Part of the Jewish liturgy involved reciting one of the great acts of God in their history. When the Holy Spirit came they all worshipped and rehearsed his wonderful works. Bystanders understood them because of the Jewish liturgy. When the Holy Spirit comes to fill a Christian, he/she speaks and acts in ways that weren’t possible before. Christians live supernaturally because the Spirit of God within them controls them.
For example, just a few days before Pentecost, Peter was too scared to admit he knew Jesus. Now, filled with the Holy Spirit, God changed him. In Acts 2:16-21, Peter quoted Joel 2:28-33, which was Joel’s prophecy of the Holy Spirit and the beginning of the last days. On that first Pentecost, the Spirit came to people in a new, more powerful way that signalled the beginning of the new covenant age, which runs from the time of Christ’s death until he returns at some time in the future. These are the last days in that the coming of the Messiah, which was foretold in the Old Testament, have now occurred. His saving death and resurrection have been accomplished, and now the Holy Spirit has to build the church before Christ returns.
Acts 2:1-21 is the marching orders for the church. The coming of the Holy Spirit was an awe-inspiring moment that changed the world. It was a tipping point when history was changed. We have to go with the flow. It asks us to go beyond our comfort zone. God’s dream was one where all believers would gather together in unity and faith. Gold calls on us to love one another. That love changes us. It allows us to show grace to everyone.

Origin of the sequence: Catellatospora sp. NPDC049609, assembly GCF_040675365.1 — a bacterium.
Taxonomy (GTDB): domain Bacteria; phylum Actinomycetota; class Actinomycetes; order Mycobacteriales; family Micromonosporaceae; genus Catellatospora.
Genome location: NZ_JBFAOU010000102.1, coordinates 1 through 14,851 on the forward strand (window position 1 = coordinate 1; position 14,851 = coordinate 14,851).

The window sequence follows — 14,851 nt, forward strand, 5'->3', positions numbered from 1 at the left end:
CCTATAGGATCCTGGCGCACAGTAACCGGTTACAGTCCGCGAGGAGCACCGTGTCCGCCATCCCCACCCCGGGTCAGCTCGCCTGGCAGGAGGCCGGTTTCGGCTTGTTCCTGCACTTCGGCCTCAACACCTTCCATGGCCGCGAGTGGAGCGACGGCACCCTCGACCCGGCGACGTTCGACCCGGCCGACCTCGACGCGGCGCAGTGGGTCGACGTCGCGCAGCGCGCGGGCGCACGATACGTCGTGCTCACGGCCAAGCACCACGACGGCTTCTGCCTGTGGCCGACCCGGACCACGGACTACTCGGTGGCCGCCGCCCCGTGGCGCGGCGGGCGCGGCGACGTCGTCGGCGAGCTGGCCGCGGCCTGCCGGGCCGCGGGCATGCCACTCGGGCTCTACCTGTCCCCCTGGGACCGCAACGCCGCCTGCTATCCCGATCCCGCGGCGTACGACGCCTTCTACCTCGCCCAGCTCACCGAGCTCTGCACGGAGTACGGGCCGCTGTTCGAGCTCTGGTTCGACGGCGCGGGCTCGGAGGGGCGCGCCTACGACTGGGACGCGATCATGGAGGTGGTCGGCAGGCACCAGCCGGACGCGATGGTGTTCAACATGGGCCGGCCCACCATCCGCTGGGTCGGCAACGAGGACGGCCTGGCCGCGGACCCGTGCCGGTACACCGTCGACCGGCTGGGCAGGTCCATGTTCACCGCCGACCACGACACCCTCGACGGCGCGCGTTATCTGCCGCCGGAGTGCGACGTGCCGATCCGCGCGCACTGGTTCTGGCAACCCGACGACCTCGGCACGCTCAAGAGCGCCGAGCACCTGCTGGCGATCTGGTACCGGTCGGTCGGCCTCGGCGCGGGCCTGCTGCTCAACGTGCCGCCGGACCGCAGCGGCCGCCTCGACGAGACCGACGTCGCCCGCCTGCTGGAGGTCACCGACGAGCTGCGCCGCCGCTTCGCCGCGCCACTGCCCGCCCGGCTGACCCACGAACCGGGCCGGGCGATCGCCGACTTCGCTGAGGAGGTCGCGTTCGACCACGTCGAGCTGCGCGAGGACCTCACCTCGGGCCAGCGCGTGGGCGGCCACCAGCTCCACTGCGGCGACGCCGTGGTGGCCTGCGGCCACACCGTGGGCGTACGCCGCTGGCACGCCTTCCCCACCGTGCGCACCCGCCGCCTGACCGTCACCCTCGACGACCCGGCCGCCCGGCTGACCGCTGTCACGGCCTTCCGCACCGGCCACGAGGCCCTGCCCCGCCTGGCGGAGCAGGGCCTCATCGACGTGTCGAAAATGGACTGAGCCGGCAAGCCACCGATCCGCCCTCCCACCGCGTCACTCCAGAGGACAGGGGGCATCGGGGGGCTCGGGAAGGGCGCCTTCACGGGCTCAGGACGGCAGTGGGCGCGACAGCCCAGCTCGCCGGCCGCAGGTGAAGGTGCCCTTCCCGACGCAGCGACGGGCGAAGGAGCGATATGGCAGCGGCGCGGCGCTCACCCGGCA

Sometimes we wonder if what happened at Pentecost can happen today. We wonder if we can gain a deeper understanding of the Holy Spirit and experience its transforming strength. We want to deal with our own feelings of spiritual inadequacy. God answers these questions and other questions people are really asking. People want something more than ordinary, dull religion. They want the power and intimacy of the Holy Spirit. It changes us. We were created for union and communication with the Holy Spirit. The greatest need for both society and the church today is for a contemporary Pentecost. We, like the disciples, must be ready for the miracle of the supernatural endowment of the Holy Spirit’s power.
The flames represented the purity and power with which the disciples would speak as they proclaimed what God had done. The fire of the Holy Spirit burns away anything that will keep us from being the people God wants us to be. It convinces us that God loves us unconditionally and that we can love others unconditionally. It gives us the ability to love others deeply. The Holy Spirit releases us so that we can praise others. That praise becomes very effective proclamation. It frees us from self-concern and to Spirit-consciousness. We are free to praise God and to receive what he will do.
When people hear a minister preach on a Biblical text with the power of the Holy Spirit, and the people have been prepared by the Holy Spirit, the result is conviction, faith and changed lives. In contrast to the baptism with the Spirit, which is the one-time act by which God places believers into His body, the filling is a repeated reality of Spirit-controlled behaviour that God commands believers to maintain. The work of the Holy Spirit in the church today is to dwell with believers so they will look like Christ and be empowered to continue his ministry here on earth.
How does the Holy Spirit work in the church today?
- He convicts us of our sin, shows us that none of us can live up to the righteousness of Jesus, and reveals to us the judgment that is coming to those who die without faith in Christ.